The Court reiterated in its decision that in defining ‘cruel’ or ‘degrading’ treatment, the fact that a minor is being dealt with must be considered. It also observed that the legality of detaining a minor depends on the use of detention as an exceptional measure and one that is applied for the shortest possible period of time. The Court declared that it is the State’s responsibility to establish a specific system for dealing with children in conflict with the law, which it said must include certain characteristics, including: 1. The possibility of adopting measures to deal with children without resorting to judicial proceedings; . If judicial proceedings are necessary, the Court must take various measures such as assessing the psychological well-being of the child during the proceedings, controlling the way in which the child’s statement is taken, and regulate publicity of the trial; … 3. It should use its discretion in the different stages of the trial and phases of the administration of juvenile justice to taken age into account; . Those involved in the administration of juvenile justice should be specially trained in child rights and child psychology to avoid abuse in the system and ensure that the measures ordered in each case are suitable and proportionate. In terms of the reparations ordered, the Court insisted on the fact that the victims were children for establishing the amount of compensation. The Court also ordered additional measures to prevent similar events from occurring in future: it ordered that the State: publish parts of the sentence in national newspapers make a public statement recognising the responsibility of the State create of a specific public policy for young people in conflict with the law ensure medical and psychological treatment, and educational and vocational programmes for ex-detainees grant a place to bury the children who had died in the fires.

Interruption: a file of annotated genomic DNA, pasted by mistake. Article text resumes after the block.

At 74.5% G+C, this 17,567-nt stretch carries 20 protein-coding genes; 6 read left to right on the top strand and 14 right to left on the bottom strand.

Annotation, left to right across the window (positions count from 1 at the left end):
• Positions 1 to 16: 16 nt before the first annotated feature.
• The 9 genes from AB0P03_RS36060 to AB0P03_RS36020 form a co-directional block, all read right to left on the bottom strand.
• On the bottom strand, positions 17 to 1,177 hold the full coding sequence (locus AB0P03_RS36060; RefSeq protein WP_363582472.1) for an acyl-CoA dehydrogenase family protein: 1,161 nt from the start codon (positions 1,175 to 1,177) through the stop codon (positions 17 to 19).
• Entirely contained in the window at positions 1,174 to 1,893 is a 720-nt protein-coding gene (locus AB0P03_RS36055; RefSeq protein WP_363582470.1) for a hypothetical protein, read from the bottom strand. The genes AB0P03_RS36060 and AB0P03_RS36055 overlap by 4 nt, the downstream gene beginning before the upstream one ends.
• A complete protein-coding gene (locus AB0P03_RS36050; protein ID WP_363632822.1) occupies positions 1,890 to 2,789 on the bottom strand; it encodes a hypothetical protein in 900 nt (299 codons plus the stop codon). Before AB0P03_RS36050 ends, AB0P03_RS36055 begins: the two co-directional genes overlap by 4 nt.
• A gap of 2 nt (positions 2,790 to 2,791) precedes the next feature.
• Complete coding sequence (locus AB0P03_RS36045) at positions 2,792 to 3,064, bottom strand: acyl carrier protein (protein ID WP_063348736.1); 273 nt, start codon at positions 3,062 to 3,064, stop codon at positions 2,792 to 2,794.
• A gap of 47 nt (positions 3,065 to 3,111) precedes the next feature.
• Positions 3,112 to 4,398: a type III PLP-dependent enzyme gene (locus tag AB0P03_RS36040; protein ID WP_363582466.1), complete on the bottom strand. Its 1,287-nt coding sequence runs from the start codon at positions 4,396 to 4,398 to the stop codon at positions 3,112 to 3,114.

Link to full judgement: (only available in Spanish)